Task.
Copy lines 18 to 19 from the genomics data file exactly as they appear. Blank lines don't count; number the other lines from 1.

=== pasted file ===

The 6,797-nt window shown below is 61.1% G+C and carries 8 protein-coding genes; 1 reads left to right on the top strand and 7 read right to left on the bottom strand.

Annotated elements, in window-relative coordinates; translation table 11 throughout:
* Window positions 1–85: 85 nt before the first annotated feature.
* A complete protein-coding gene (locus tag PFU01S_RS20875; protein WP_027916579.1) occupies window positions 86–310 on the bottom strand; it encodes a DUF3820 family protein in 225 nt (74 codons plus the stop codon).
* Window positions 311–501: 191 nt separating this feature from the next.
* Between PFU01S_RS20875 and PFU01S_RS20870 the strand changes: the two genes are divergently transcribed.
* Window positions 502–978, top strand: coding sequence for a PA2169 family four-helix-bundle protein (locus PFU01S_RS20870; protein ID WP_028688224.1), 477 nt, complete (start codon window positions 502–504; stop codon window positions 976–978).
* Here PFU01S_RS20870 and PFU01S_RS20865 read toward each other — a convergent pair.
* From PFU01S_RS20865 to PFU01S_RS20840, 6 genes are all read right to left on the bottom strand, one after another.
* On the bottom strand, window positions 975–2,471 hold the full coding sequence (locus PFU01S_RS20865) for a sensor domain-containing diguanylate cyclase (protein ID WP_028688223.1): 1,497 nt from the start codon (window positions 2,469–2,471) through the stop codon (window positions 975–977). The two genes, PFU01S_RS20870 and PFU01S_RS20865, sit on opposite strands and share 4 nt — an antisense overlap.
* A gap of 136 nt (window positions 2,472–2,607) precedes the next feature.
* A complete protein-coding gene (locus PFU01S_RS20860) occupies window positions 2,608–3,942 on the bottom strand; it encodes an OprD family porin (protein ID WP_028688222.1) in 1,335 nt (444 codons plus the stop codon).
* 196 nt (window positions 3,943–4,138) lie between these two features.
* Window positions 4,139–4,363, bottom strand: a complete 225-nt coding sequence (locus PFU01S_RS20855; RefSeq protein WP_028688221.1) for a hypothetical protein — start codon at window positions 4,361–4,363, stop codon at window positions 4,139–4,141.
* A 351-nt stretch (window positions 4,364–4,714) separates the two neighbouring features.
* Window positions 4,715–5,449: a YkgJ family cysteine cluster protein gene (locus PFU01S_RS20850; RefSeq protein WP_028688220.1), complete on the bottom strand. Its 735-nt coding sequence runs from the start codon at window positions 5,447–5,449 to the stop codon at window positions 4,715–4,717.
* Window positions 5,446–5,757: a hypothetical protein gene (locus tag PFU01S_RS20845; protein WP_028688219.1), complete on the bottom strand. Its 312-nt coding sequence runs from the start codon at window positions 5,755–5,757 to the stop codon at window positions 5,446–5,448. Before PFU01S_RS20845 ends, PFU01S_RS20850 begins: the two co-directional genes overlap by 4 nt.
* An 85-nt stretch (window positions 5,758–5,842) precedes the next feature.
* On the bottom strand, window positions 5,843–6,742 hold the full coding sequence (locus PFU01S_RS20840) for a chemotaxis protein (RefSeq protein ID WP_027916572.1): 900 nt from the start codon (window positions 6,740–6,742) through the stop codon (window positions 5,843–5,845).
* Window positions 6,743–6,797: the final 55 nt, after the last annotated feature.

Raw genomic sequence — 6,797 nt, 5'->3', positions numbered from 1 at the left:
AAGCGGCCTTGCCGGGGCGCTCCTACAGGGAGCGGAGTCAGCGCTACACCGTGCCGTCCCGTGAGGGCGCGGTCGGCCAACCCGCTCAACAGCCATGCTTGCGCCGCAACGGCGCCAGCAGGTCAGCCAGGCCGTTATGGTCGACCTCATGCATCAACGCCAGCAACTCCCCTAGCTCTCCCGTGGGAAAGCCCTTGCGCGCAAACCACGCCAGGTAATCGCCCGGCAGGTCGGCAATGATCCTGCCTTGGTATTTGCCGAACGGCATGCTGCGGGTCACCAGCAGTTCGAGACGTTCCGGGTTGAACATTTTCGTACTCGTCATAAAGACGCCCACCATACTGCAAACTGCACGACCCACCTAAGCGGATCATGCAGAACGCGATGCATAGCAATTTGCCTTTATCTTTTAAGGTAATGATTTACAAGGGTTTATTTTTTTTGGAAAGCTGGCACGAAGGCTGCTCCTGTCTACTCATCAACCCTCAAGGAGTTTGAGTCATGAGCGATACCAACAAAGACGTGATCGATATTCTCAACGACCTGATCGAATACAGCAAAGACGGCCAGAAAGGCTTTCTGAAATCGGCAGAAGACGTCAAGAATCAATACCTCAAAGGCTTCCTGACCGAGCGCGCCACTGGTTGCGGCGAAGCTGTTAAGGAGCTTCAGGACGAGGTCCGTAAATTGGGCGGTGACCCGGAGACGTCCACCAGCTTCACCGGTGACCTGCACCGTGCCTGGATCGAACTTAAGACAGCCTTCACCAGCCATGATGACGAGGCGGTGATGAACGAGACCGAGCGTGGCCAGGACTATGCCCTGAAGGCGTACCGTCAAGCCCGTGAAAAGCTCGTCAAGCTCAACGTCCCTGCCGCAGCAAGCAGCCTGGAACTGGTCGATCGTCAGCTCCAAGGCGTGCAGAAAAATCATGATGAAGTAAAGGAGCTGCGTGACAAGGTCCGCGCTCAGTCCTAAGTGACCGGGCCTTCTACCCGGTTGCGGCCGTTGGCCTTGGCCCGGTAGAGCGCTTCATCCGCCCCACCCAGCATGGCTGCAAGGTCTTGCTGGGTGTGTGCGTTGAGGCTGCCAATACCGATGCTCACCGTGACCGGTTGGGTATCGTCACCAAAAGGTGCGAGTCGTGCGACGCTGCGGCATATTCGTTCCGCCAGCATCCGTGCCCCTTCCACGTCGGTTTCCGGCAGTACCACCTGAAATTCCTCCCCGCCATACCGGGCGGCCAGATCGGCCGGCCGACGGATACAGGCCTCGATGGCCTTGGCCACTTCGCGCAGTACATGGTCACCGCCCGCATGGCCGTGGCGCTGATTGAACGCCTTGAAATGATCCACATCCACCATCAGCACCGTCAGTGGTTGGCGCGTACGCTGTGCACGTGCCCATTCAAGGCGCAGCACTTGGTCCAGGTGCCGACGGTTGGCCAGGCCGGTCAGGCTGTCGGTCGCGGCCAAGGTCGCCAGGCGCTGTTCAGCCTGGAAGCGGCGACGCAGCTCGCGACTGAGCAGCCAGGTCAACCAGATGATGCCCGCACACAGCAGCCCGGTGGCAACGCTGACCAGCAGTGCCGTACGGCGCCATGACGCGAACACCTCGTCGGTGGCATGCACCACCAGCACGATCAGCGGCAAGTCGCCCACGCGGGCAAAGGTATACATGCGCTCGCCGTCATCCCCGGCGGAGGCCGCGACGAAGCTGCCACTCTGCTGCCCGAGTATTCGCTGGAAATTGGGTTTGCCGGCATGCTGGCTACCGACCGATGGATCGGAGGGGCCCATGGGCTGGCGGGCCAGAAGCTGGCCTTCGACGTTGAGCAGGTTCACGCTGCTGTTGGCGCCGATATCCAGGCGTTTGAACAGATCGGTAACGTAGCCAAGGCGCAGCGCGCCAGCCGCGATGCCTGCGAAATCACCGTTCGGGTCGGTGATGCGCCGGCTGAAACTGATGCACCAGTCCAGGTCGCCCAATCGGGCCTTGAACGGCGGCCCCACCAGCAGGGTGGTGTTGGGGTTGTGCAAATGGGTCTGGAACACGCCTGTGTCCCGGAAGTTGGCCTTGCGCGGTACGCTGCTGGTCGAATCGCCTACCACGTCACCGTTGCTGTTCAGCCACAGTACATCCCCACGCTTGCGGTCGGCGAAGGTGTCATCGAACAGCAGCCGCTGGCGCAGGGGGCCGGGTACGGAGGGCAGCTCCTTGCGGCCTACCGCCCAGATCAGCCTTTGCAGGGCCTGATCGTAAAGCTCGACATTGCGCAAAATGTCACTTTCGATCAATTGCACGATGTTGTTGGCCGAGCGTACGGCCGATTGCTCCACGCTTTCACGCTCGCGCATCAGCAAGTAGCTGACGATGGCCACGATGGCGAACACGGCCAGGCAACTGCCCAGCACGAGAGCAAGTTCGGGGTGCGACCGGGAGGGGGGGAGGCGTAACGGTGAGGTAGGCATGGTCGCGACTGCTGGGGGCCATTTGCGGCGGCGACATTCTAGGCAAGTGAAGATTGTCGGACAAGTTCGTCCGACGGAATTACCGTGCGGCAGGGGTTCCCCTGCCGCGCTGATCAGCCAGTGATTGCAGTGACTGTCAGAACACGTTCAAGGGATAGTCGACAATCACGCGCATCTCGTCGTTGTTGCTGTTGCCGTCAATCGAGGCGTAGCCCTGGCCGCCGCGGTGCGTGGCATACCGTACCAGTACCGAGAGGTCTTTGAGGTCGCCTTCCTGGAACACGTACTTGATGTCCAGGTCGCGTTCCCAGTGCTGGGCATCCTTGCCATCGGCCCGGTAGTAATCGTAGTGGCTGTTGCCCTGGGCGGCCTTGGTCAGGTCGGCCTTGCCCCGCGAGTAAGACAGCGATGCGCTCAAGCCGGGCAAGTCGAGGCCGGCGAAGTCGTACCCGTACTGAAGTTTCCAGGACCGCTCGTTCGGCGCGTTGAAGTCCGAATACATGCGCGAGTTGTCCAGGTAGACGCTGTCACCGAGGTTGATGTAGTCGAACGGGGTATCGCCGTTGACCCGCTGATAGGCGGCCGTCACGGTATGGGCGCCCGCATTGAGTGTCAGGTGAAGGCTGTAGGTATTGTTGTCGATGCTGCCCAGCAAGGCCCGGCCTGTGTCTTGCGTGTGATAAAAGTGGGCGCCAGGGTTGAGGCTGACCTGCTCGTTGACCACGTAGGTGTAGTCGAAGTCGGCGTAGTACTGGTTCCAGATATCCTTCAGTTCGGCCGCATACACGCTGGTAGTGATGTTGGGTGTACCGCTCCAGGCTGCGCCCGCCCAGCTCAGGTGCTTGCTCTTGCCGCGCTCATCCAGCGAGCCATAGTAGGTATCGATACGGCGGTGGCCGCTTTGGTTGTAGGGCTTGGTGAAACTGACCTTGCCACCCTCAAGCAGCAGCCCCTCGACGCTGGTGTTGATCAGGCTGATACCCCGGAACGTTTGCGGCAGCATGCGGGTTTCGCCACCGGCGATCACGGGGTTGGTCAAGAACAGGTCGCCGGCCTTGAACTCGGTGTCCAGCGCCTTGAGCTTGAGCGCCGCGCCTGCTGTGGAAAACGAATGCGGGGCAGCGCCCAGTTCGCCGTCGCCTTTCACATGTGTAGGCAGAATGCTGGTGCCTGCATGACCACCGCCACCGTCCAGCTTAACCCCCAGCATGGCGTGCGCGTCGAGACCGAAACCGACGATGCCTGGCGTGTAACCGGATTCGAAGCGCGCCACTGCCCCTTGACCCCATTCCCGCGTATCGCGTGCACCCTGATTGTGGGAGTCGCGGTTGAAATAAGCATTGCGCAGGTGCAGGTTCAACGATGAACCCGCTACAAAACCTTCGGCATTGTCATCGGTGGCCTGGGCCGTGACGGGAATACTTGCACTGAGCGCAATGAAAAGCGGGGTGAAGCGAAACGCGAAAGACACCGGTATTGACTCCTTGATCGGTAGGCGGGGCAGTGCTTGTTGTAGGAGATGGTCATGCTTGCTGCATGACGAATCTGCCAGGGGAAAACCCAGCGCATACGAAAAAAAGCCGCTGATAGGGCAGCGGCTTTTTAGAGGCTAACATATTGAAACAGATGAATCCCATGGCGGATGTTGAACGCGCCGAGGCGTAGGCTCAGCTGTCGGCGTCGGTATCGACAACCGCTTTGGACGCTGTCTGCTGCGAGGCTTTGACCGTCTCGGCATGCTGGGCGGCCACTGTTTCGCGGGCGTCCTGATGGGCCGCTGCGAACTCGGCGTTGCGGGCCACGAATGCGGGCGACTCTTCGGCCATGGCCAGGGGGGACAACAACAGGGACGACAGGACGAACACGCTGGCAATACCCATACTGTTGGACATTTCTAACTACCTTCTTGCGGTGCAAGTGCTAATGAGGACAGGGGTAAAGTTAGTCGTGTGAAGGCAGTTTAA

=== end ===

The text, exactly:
* An 85-nt stretch (window positions 5,758–5,842) precedes the next feature.
* On the bottom strand, window positions 5,843–6,742 hold the full coding sequence (locus PFU01S_RS20840) for a chemotaxis protein (RefSeq protein ID WP_027916572.1): 900 nt from the start codon (window positions 6,740–6,742) through the stop codon (window positions 5,843–5,845).